How Chefs From Michelin-Starred Restaurants In Asia Are Reaching A Broader Audience

The "Michelin Guide" may be known for picking out some of the best restaurants around the world, but most of us know that affordability isn't exactly the guide's strongest suit. Per Chef's Pencil, which studied 450 Michelin two- and three-star restaurants menus and press releases, a tasting menu that features between eight and 12 courses could set you back an average of $252 per diner if you were at a two-star restaurant, and $357 if the restaurant has three stars. That quoted range doesn't include beverages, taxes, or tips. But that amount is not set in stone because it varies from city to city. In 2021, the top five list of priciest cities to dine at a Michelin-starred restaurant would have kicked off with Copenhagen, followed by Shanghai, Kyoto, Singapore, and Paris.

It's not that the "Michelin Guide" hasn't tried to be accessible to more foodies. In 1997, it began awarding its Bib Gourmand designation, which selects restaurants that offer three-course meals with more practical culinary offerings set at more affordable price limits; although what that means differs from city to city.

But it appears the creative culinary minds behind some of East Asia's Michelin-recognized restaurants have decided that it is no longer enough for them, and they're branching out to open restaurants to offer comfort food showcasing homestyle cooking, mass-market baked treats, as well as experimental dishes that might push culinary boundaries, per South China Morning Post.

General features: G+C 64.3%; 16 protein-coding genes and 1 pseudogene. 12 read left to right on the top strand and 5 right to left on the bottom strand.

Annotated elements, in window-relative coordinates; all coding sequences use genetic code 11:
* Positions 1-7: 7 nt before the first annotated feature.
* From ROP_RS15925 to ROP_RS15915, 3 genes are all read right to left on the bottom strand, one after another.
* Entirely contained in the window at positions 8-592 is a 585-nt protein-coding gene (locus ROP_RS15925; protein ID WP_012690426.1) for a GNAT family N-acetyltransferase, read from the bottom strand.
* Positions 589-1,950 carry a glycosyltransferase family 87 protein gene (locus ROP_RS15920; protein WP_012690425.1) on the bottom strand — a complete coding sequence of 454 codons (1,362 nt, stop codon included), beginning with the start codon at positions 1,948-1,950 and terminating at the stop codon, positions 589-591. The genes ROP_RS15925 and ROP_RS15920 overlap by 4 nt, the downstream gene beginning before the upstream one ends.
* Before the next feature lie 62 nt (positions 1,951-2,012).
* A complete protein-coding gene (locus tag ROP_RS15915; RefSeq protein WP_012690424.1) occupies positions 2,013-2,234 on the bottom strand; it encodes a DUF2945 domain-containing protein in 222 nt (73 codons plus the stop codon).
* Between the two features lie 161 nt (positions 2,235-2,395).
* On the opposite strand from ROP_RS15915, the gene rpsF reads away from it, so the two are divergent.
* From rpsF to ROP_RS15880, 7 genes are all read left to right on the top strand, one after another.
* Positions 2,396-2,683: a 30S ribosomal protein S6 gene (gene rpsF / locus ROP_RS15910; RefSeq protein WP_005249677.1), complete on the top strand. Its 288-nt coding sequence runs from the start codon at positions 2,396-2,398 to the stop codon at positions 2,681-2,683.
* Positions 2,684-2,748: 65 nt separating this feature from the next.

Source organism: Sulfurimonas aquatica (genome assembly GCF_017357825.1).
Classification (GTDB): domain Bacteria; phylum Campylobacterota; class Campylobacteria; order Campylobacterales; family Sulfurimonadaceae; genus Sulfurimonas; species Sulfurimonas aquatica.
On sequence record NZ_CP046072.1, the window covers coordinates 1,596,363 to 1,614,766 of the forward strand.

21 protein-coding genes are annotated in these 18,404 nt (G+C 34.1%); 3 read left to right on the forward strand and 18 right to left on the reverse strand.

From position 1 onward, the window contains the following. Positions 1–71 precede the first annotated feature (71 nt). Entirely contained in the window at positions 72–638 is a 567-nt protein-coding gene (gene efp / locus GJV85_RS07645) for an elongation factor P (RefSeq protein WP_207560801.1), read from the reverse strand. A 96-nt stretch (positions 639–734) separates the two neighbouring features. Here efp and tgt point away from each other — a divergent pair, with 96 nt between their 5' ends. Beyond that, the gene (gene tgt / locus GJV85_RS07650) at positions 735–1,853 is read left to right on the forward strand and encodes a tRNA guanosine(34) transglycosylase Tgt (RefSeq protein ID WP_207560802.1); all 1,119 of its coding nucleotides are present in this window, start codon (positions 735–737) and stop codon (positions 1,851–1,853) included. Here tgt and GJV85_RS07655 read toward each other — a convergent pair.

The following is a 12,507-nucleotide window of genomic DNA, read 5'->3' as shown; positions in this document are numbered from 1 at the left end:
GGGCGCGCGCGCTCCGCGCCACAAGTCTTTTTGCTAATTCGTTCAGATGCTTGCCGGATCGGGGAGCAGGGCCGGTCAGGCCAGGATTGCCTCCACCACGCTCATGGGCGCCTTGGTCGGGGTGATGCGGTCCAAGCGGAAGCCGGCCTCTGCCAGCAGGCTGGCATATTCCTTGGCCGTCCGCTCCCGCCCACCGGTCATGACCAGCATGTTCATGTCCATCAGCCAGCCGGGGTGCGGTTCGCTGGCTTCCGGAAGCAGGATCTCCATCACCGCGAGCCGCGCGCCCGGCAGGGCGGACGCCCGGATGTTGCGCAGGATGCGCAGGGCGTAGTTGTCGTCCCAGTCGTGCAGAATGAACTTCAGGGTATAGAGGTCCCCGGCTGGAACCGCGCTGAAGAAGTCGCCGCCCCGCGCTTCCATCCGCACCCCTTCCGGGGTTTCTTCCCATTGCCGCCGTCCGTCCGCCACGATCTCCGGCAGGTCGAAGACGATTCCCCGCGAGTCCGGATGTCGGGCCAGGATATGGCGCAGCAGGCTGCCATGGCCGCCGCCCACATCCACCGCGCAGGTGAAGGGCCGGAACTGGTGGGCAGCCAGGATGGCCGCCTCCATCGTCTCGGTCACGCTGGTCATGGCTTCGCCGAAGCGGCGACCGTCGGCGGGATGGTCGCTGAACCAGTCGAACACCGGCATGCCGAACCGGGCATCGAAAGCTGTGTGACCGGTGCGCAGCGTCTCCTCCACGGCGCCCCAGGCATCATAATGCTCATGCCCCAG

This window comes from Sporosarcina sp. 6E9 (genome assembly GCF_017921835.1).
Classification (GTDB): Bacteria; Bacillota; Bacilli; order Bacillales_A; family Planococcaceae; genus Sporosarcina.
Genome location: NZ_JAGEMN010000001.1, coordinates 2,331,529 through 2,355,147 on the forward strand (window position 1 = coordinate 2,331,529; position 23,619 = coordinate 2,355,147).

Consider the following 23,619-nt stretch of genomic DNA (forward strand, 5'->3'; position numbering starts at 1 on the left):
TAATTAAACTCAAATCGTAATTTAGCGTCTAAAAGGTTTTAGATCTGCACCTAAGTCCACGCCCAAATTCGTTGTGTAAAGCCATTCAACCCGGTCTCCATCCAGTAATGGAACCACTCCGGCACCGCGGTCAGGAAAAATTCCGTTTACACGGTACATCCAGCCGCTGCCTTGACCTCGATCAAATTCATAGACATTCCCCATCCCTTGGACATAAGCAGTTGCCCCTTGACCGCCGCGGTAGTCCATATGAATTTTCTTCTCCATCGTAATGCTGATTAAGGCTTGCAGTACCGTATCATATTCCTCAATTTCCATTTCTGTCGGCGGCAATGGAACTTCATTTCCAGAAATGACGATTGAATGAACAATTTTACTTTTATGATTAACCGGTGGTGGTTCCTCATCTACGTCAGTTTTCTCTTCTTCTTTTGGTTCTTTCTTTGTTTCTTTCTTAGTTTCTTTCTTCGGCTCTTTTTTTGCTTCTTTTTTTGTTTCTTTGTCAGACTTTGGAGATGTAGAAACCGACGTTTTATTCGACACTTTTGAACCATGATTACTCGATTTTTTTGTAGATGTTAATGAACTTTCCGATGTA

Chefs are branching out to open non-starred, popular eateries

These restaurants have two things going for them. The South China Morning Post says these establishments don't have long waiting lists (at least not yet), and they offer meals at price points that aren't likely to break the bank.

One such restaurant was opened by Hong Kong's Olivier Elzer, who now serves what he calls his "Yakifrenchy" menu, which blends elements of Japanese-style robata cooking with classical French ingredients, per Official Restaurants. Another space specializes in cooking up all manner of soy-based dishes; it is the brainchild of chef Vicky Lau, whose own Hong Kong restaurant received two stars. Her secondary restaurant serves an expanded version of an "Ode to Soy" feast she served at her Michelin-starred Tate Dining Room, per Tatler Asia. In Taiwan, Richie Lin worked with Thailand's Chef Ton Tassanakajohn, both of whom run Michelin-starred restaurants in their respective home countries, to open a restaurant that offers Thai dishes created with Taiwanese ingredients, per Bangkok foodies.

The need to be creative appears to be what drives these chefs to push the envelope by opening their non-starred spaces. When he opened his new restaurant, Hong Kong's Elzer said, "Having trained under so many Michelin chefs, I always knew I wanted to develop my own style and create a new format of French cuisine." It's a trend those of us who love good food but with more limited budgets might just hope more chefs will embrace.